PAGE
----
ACCORDING to the GLOBOCAN cancer statistics for 2020 released by the International Agency for Research on Cancer, 5,008 Pakistani women were diagnosed with cervical cancer, while 3,197 succumbed to the disease, making the death rate for cervical cancer in the country a staggering 60 per cent. Of the new cancer cases diagnosed each year, cervical cancer is the third most common cancer in women in Pakistan.
In developed countries, thanks to the introduction of effective screening and vaccination programmes during the last three decades, cervical cancer has become largely preventable. However, to date, low- and middle-income countries (LMIC) account for more than 80pc of the cervical cancer burden. This occurrence can be attributed to a lack of awareness, poverty, inadequate infrastructure, and disenfranchisement of women. While cervical cancer has garnered significant attention within the medical sphere, efforts need to be expanded to raise awareness about this disease among the general public.
Human papillomavirus is considered the most important risk factor for cervical cancer. It is a commonly occurring infection in sexually active women of reproductive age. Most individuals will have a transient infection and remain oblivious to it since it does not cause any symptoms. However, persistent HPV infections can progress to precancerous and/or cancerous changes within the cervix.
Cervical cancer is not only a preventable disease but also a highly curable one if caught in the premalignant or early stages with the help of regular screening. Screening consists of a relatively simple office-based test called a Papanicolaou (Pap) smear test in which cells from the cervix are scraped and examined under a microscope. Regular screening through Pap smears and HPV tests every three to five years can adequately aid in the identification of any precancers. Once such changes are detected, successful treatment can be carried out, alongside the preservation of fertility if required.
January is Cervical Cancer Awareness Month. But Pakistan does not have a national guideline for cervical cancer screening.
As per World Health Organisation, American and European guidelines, Pap smear tests and HPV tests remain the most common screening tools for the detection of cervical cancer. Unfortunately, Pakistan does not have a national guideline for cervical cancer screening though Pap smear tests are available throughout the country; the HPV test, albeit less common, can be done at specific laboratories.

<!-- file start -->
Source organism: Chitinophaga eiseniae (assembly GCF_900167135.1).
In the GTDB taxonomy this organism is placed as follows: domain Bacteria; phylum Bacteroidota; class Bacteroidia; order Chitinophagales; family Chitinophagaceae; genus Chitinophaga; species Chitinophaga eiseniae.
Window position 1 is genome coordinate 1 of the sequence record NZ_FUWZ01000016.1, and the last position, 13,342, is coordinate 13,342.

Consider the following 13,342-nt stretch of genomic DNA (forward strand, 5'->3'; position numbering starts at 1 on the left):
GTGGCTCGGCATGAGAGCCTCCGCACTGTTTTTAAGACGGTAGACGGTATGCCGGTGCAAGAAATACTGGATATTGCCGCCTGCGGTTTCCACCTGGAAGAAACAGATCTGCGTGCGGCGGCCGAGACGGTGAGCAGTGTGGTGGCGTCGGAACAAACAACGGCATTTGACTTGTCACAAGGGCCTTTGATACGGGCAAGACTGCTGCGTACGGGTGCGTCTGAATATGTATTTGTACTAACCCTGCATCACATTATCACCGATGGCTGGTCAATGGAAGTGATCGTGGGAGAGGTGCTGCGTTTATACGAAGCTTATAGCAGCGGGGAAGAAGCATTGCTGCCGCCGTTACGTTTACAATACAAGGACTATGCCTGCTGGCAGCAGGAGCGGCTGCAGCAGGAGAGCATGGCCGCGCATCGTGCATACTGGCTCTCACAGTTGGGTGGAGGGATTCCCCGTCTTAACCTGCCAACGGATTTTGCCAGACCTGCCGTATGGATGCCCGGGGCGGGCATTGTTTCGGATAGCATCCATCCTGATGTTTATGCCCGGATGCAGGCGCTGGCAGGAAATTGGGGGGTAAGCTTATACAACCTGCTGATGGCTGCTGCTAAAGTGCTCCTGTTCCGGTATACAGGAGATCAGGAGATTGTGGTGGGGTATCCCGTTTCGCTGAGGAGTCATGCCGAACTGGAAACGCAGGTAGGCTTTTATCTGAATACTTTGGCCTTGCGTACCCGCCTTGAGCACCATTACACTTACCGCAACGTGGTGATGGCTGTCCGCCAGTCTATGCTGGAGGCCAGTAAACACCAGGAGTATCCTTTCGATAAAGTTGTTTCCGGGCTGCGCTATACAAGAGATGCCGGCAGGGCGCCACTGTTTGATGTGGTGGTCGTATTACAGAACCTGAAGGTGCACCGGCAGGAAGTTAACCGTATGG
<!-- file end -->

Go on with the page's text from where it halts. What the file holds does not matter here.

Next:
A population-based screening programme using Pap smear tests, with or without HPV tests, would be ideal. However, multiple factors make this unfeasible: it is expensive, dependent on trained healthcare personnel, requires the transport of samples to centralised labs, and needs follow-up, which is a challenge in resource-limited settings such as Pakistan.
In addition to financial constraints, several barriers prevent the uptake of cervical cancer screening in Pakistan. First and foremost, the discussion of sexual health is considered a social taboo; hence, topics concerning sexual and reproductive health are often neglected. Women may not opt for screening due to fear of discomfort associated with the procedure, and the likelihood of being examined by a male doctor. Furthermore, rampant health illiteracy leads to a poor understanding of the disease and the significance of screening resulting in a lack of perceived necessity. Various superstitions/ myths in our society have also contributed to a negative perception of cervical cancer screening. Lastly, since most Pakistani women are socially and economically disadvantaged, they may pay less heed to their health and/ or be unable to access preventative care.
Global cancer incidence is expected to rise by 75pc over the next 20 years. LMICs are expected to account for greater than 95pc of deaths due to cervical cancer by 2030. The gap in cervical cancer incidence and mortality between developed nations and LMICs is driven by persistent financial, infra-structural and educational limitations. There is an urgent need for countries such as Pakistan to implement screening and vaccination programmes for cervical cancer prevention. To ensure the success of these programmes, misconceptions about sexual health and cervical cancer screening need to be addressed simultaneously. This can be achieved through community mobilisation, health education and counselling. An organised, informed and culturally sensitive approach towards cervical cancer prevention is essential if we want to curb the rising disease burden in Pakistan.
Dr Uzma Chishti, the main author of this article, is an assistant professor in the Department of Obstetrics and Gynaecology at the Aga Khan University, Karachi. Dr Afshan Manji, the co-author, is a research associate in the Department of Medicine at Aga Khan University, Karachi. Maheen Zakaria, the second co-author, is a medical student at the Aga Khan University, Karachi.
Published in Dawn, January 18th, 2022